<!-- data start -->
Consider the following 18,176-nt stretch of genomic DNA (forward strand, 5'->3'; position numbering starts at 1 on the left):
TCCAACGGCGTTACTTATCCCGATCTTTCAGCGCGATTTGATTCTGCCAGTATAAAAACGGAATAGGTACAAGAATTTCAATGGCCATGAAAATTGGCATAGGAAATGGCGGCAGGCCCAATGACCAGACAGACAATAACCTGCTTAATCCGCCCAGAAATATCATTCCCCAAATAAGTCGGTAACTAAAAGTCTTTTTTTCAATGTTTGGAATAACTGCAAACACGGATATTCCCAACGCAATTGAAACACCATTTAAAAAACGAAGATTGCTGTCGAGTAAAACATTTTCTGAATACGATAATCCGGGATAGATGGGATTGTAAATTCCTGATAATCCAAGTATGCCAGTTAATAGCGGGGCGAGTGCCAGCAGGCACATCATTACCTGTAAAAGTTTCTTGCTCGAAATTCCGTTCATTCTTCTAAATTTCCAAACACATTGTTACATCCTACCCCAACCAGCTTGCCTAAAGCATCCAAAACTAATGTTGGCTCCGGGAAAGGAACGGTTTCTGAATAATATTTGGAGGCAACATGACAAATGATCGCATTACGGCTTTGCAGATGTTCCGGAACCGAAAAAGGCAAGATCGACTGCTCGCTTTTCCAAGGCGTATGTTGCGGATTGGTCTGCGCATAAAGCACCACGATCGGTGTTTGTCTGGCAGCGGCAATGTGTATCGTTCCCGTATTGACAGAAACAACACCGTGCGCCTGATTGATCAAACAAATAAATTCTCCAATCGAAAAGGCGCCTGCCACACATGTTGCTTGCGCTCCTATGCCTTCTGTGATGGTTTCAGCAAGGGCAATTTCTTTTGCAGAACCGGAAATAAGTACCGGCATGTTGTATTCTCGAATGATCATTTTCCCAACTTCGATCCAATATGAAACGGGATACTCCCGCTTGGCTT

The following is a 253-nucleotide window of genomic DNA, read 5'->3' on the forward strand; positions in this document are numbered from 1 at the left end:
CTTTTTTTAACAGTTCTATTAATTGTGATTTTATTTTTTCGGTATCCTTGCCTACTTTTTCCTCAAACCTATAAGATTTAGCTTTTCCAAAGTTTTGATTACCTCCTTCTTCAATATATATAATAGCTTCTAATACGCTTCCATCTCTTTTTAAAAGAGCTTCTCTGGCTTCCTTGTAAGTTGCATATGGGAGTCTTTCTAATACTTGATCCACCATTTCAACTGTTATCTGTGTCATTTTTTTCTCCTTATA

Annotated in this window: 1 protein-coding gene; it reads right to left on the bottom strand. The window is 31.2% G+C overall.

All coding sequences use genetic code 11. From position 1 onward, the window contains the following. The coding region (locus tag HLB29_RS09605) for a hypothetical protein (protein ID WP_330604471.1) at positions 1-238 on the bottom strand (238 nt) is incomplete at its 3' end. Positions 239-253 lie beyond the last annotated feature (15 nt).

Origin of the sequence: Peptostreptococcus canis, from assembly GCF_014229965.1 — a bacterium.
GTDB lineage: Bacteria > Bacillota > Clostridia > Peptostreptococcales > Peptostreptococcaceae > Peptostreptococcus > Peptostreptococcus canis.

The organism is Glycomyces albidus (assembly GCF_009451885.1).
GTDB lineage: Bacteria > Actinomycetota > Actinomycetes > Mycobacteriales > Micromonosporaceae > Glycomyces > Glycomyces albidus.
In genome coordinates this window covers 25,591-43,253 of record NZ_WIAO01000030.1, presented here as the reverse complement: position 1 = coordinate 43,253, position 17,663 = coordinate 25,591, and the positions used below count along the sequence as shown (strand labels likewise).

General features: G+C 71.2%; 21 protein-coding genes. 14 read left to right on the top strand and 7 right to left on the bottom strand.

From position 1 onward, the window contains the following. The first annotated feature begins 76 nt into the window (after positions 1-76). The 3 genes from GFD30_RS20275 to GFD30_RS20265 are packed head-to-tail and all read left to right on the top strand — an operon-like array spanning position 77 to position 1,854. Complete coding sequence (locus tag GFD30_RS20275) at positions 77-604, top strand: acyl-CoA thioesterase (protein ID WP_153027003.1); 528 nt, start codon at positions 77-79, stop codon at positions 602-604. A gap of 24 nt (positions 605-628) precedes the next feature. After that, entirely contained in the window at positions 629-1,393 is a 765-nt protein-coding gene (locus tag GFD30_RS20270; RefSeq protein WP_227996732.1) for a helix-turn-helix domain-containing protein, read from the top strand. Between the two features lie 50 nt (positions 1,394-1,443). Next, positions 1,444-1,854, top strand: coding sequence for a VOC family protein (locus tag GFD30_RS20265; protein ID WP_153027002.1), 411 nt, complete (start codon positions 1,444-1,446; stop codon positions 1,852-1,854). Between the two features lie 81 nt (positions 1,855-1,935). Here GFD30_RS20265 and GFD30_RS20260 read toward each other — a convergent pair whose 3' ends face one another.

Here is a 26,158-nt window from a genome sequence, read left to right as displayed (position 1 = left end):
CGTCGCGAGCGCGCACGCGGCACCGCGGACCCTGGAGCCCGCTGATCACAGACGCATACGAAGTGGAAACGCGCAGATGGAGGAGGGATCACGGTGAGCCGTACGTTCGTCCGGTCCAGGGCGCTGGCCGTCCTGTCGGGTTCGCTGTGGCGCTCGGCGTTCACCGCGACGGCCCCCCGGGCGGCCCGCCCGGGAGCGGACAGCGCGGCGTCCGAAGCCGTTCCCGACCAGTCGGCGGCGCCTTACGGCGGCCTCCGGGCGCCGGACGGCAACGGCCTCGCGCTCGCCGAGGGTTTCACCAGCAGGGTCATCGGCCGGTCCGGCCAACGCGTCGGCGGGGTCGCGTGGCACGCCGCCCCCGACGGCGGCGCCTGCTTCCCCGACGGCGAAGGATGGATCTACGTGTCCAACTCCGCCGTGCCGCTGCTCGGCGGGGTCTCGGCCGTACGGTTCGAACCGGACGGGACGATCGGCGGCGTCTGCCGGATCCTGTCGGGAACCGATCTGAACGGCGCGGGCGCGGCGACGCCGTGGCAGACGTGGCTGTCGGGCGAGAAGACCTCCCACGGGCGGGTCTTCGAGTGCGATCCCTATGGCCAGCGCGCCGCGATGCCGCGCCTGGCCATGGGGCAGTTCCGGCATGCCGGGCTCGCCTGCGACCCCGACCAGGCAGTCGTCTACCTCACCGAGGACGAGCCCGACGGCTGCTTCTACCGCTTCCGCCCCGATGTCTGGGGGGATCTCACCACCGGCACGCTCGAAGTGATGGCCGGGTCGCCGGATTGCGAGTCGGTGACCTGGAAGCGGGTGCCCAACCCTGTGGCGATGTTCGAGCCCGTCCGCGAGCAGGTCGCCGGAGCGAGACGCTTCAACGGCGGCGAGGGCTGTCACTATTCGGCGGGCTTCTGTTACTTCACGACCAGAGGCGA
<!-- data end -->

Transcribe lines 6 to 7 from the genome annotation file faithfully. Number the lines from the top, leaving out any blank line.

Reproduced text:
All coding sequences use genetic code 11. From position 1 onward, the window contains the following. The coding region (locus tag HLB29_RS09605) for a hypothetical protein (protein ID WP_330604471.1) at positions 1-238 on the bottom strand (238 nt) is incomplete at its 3' end. Positions 239-253 lie beyond the last annotated feature (15 nt).

Origin of the sequence: Peptostreptococcus canis, from assembly GCF_014229965.1 — a bacterium.